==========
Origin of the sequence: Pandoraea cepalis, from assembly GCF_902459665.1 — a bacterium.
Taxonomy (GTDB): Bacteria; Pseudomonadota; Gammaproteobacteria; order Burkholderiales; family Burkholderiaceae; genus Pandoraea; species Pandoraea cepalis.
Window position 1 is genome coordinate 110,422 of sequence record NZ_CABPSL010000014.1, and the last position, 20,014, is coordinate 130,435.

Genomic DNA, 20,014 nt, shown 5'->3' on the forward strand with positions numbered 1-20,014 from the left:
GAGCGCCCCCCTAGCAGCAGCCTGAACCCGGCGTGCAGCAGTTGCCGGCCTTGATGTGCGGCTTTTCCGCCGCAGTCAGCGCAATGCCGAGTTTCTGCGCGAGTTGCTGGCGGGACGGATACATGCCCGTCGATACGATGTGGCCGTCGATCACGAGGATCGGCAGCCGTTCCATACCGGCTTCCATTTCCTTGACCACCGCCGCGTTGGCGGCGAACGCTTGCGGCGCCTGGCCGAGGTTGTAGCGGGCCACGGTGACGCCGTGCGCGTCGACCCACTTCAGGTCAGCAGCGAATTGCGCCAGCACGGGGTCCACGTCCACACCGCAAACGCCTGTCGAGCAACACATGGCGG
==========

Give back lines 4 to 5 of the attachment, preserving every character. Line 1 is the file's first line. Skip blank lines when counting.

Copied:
Genomic DNA, 20,014 nt, shown 5'->3' on the forward strand with positions numbered 1-20,014 from the left:
GAGCGCCCCCCTAGCAGCAGCCTGAACCCGGCGTGCAGCAGTTGCCGGCCTTGATGTGCGGCTTTTCCGCCGCAGTCAGCGCAATGCCGAGTTTCTGCGCGAGTTGCTGGCGGGACGGATACATGCCCGTCGATACGATGTGGCCGTCGATCACGAGGATCGGCAGCCGTTCCATACCGGCTTCCATTTCCTTGACCACCGCCGCGTTGGCGGCGAACGCTTGCGGCGCCTGGCCGAGGTTGTAGCGGGCCACGGTGACGCCGTGCGCGTCGACCCACTTCAGGTCAGCAGCGAATTGCGCCAGCACGGGGTCCACGTCCACACCGCAAACGCCTGTCGAGCAACACATGGCGG